By Rebekah Moan, AuntMinnie.com staff writer
November 6, 2013

Tuesday, December 3 | 10:50 a.m.-11:00 a.m. | SSG15-03 | Room S404AB
In this scientific session, researchers will discuss the feasibility of constructing a stationary chest tomosynthesis scanner using a nanotube-based x-ray source array.

"The array can provide the energy and flux needed for chest imaging," according to Otto Zhou, PhD, from the physics and astronomy department at the University of North Carolina at Chapel Hill. "The device can lead to a faster scanning speed compared to the current commercial technology."

In an interview with AuntMinnie.com, Zhou said the motivation for the project being presented at RSNA 2013 was to develop a digital tomosynthesis system with reduced imaging time, less motion blurring, and increased resolution compared with the current commercially available units.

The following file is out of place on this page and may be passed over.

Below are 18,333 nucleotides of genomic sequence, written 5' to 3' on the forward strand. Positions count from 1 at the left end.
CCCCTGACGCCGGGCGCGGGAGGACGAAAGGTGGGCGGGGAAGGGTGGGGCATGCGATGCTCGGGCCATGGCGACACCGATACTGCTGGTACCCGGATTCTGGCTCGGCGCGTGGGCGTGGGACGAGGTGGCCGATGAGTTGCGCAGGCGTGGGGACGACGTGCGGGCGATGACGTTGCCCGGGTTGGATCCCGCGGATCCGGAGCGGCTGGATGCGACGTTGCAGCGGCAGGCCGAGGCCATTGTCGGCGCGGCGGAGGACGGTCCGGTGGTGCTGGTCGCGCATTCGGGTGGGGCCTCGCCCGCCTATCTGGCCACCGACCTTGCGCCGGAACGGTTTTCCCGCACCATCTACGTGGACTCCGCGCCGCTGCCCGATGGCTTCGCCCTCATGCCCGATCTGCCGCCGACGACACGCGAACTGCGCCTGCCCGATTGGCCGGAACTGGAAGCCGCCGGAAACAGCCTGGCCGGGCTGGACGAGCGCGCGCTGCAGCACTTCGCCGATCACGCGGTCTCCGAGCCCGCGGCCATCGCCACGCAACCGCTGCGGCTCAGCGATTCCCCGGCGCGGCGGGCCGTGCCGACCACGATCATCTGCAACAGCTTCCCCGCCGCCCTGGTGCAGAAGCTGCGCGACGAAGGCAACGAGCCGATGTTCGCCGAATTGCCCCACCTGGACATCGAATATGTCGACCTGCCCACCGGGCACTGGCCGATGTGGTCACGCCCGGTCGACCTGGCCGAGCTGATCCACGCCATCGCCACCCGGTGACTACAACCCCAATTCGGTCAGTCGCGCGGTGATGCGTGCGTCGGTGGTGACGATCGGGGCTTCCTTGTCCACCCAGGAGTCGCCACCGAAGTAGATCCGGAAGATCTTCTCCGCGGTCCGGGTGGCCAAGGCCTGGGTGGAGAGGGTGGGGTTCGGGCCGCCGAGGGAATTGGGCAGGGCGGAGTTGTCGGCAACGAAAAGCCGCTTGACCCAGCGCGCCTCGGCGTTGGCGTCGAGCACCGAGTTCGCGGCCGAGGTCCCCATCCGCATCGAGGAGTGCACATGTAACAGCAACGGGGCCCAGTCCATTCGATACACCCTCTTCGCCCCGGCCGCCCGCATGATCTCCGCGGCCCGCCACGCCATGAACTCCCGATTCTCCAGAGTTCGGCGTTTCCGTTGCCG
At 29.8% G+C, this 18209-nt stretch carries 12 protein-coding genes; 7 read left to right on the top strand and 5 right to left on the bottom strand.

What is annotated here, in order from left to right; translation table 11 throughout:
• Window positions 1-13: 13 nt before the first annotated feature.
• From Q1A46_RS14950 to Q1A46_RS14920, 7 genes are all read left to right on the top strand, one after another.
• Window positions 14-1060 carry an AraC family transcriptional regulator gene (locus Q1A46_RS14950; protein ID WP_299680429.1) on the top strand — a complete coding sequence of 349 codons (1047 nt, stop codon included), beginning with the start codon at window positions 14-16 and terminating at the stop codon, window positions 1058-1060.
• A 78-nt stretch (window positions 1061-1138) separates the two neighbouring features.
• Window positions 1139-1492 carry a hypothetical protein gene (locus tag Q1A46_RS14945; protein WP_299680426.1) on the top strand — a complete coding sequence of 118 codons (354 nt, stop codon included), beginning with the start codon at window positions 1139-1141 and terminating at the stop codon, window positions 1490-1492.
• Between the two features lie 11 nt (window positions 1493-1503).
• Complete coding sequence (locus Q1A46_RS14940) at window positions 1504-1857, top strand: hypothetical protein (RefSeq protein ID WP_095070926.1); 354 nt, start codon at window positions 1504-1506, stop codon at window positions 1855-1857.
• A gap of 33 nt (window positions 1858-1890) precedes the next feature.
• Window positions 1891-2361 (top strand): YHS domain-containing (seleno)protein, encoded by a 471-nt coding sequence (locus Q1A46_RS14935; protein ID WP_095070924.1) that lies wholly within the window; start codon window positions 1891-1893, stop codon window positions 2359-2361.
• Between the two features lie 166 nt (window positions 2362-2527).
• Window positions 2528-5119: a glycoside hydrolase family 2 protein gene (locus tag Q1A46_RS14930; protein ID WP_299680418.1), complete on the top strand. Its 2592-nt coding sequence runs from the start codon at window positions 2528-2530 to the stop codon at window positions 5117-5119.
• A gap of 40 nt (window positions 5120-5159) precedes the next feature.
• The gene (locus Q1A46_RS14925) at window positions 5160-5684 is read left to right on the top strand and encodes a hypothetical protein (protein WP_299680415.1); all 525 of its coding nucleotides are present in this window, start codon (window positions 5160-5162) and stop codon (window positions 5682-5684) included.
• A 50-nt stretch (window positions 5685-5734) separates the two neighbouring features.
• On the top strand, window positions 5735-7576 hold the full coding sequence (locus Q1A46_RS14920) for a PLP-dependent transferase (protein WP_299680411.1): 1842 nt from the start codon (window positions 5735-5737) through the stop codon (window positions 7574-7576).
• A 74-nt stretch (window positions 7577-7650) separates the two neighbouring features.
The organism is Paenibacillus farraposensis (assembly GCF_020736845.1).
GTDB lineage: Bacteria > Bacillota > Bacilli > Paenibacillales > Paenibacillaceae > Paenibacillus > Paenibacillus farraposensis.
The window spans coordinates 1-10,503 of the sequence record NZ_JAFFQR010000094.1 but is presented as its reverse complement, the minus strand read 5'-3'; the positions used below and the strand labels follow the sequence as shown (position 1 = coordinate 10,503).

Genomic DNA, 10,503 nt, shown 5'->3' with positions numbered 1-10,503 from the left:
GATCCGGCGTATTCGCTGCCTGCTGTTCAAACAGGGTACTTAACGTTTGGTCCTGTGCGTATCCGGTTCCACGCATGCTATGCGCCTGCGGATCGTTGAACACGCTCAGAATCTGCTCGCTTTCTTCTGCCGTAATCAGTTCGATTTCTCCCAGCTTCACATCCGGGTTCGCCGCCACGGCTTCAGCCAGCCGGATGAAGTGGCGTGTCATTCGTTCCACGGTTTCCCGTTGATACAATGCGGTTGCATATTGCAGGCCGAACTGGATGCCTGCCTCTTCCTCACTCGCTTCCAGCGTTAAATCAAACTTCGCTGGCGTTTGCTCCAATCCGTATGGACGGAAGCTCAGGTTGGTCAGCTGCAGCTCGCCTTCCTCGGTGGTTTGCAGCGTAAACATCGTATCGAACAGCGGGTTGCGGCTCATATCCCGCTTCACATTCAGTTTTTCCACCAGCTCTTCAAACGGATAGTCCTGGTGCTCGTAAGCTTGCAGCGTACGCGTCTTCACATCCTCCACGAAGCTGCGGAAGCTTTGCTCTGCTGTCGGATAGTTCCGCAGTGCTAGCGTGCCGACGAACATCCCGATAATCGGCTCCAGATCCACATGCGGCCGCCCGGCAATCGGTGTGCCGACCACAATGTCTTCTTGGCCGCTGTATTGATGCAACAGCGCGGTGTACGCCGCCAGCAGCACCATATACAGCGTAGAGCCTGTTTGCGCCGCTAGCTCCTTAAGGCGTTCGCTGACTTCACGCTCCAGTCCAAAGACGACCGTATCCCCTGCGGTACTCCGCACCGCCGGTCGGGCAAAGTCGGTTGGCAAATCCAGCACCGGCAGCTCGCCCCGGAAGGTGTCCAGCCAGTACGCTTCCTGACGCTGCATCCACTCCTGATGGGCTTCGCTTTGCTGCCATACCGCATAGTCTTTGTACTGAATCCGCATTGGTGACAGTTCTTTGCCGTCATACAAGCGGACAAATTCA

"Chest tomosynthesis is a promising 3D imaging modality that offers significantly lower dose and comparable sensitivity compared with CT, when there is no patient motion," he said.

He and his colleagues built a benchtop chest tomosynthesis system using a carbon nanotube source array (XinRay Systems) and a flat-panel digital detector (Carestream Health). The source array contained 75 focal spots operating at 80 kVp and 5 mA anode current.

Projection images were reconstructed using commercial software (Real Time Tomography). System in-plane resolution and in-depth resolution were measured using a 100-micron cross-wire phantom at different source configurations, including linear-source geometry with different angular coverage and a square-source geometry. Also, anthropomorphic chest phantom images were acquired and reconstructed for image quality assessment.

The researchers expect to conduct patient and cadaver studies in the near future, he said.


Last Updated np 11/5/2013 2:58:10 PM